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Thanks to all the kind folks who sent me ideas for our staff luncheon
holiday skit requirement.  Here are the ideas in case some of you need
to be dramatic during this season.  : )

One year our staff performed that classic Christmas hit "Grandma Got Run

Over by a Reindeer".  It was a hoot and I don't think we offended
We did dress up as farmers and people from the hills.
How about going to puzzlemaker.com and making up a Christmas/Holiday
crossword puzzle. Mount each on a piece of construction paper and attach
candy cane. Have a contest- whoever finishes first, second, and third
gets a
prize ( go to the dollar store). At least you won't have to get up and
How about the 12 days of Christmas, changing the words to parody things
that happen around school:  intercom announcements, habits of teachers
(that they find funny themselves), group characteristics (the 7th
graders were looooouuuuuuddd).
We also have to participate in something of the sort, a Christmas
Some suggestions for you might be jingle bells played on Kazoos or a
skit based on a short scene in a Christmas themed mystery with
"dumb dumb dumb" music.

What about using "Joyful Noise" by Sid Fleischman.  It is poems for two
voices.  When I used it, we dressed up in bee costumes for our poem.


Group participation.  Sung to the tune of Old
MacDonald Had a Farm.

Old Saint Nicholas had a tree - ho ho ho ho ho
And on that tree he had a bell - ho ho ho ho ho
with a jingle jingle here and a jingle jingle there
here a jingle there a jingle everywhere a jingle
Old Siant Nicholas had a tree - ho ho ho ho ho

And on that tree he had a
   star  -  blink blink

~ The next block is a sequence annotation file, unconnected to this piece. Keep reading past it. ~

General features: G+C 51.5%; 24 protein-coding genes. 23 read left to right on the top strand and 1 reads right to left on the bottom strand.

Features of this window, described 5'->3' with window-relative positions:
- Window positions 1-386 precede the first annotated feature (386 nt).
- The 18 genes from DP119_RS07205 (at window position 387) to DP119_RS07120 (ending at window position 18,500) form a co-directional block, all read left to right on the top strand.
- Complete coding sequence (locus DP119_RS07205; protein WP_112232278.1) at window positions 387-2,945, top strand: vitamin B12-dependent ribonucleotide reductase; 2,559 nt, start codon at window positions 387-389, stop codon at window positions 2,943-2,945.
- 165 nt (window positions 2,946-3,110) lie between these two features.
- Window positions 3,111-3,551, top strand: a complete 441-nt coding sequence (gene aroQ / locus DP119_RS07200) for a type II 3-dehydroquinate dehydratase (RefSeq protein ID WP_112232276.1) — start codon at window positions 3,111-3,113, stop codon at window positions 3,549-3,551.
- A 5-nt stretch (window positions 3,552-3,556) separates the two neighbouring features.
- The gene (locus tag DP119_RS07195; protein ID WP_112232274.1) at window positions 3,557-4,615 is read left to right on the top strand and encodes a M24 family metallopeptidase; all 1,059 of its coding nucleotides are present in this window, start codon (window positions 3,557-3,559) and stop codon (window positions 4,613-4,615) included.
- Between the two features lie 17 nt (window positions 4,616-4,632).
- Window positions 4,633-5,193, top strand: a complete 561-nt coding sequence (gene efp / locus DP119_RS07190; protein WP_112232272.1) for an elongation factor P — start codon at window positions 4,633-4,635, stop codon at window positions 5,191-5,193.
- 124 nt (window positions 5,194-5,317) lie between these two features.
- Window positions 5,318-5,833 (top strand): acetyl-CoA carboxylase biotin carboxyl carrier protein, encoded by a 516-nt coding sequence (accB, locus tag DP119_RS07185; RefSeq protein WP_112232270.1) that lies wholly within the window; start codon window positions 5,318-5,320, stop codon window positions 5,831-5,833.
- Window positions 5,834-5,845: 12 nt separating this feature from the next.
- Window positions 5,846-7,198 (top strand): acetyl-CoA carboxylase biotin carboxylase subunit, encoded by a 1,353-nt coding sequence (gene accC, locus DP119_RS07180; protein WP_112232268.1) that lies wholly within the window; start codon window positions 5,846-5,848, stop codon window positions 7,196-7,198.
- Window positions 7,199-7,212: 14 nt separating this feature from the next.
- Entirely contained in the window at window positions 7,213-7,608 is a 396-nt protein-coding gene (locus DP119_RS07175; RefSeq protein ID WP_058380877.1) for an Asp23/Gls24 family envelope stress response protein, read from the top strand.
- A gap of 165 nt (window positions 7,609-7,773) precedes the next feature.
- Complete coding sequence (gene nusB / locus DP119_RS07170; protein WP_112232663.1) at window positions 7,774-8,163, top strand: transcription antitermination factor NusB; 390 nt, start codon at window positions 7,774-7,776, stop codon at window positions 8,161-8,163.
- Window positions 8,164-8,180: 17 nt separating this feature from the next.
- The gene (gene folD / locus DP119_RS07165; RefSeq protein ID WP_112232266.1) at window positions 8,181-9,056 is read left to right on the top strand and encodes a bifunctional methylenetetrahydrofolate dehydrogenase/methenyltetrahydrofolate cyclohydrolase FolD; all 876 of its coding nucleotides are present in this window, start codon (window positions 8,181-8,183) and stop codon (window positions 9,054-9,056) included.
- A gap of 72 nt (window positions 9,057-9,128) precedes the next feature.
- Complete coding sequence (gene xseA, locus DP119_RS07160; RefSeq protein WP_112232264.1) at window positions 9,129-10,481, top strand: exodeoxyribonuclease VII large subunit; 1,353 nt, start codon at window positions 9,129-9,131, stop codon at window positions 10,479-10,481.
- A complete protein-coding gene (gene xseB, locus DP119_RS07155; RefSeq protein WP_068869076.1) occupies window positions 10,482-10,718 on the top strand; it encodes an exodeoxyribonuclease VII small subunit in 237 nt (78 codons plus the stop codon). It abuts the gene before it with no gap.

drum  -  boom  boom
   candy cane - yum yum
   angel - la la

We would assign each group one of the items.  You can
use props.  It was fun.

Since you're a librarian - why not "use" it and write an interactive
Christmas story for your staff that involves THEM standing up, making a
certain motion, or etc. whenever they hear certain words.  For example
whenver they hear the word "school" they might have to stand up and yell
_____" (insert school mascot.)  You could use The Night Before Christmas
change it to tidbits about staff and your school.  This would be pretty
(for you...) and that way the other staff will be hooting and
I would advise that you have groups of people in certain sections doing
actions together, that way you only need 4 or 5 action words, you can
them a lot, and your staff will feel more unified in their silliness
of feeling singled out.
How about if you do sort of a charade, act out some titles of holiday
books or songs and give out Seasons Readings bookmarks to the winners.

Try a tandem reading of one of the many parodies of The Night Before
Christmas. There are hundreds available, both in print form and on the
web. If you are good at dialects, James Rice has done several amusing
books--Texas, Prairie, Cowboy versions and has illustrated several
others--Cajun Night Before Christmas by Trosclair,(that one is very
difficult unless you're really good at Cajun dialect!),Sailor's Night
Before Christmas by Kimbra Cutlip, Pennsylvania Dutch Night Before
Christmas by Chet Williamson, etc.
There is even a Teachers Night Before Christmas--a tiny little book by
Sue Carabine (Gibbs-Smith, 1996. ISBN 0-87905-764-5) I bought that one
last year at Waldenbooks for $5.95. In it, Santa's computer crashes and
he can't retrieve his naughty-or-nice list, so he consults the teachers,

who, Mrs. Claus tells him, "can solve any problems."

I Just came back from Branson Missouri - at one of their shows I may
Seen something that you could use - IF you and your assistant could find

another willing person.   Three people put houseslippers on their knees
(making them appear to be shorter), and had sweatshirts on - One with a
one with a "T", and one with an "A".  They lipsinked to "The Chipmonks
Christmas Song".

A couple of years ago, the teachers sang a rendition of Shel
Silverstein's "A Turkey Shot Out of the Oven" (to the tune of "My Bonnie

Lies Over the Ocean").  Judy Freeman sang it at a workshop and the
teachers at my school thought it was great fun.  I think Judy's version
put in a few more words

Diane Averett/Librarian
Kerr-Vance Academy
Henderson, NC

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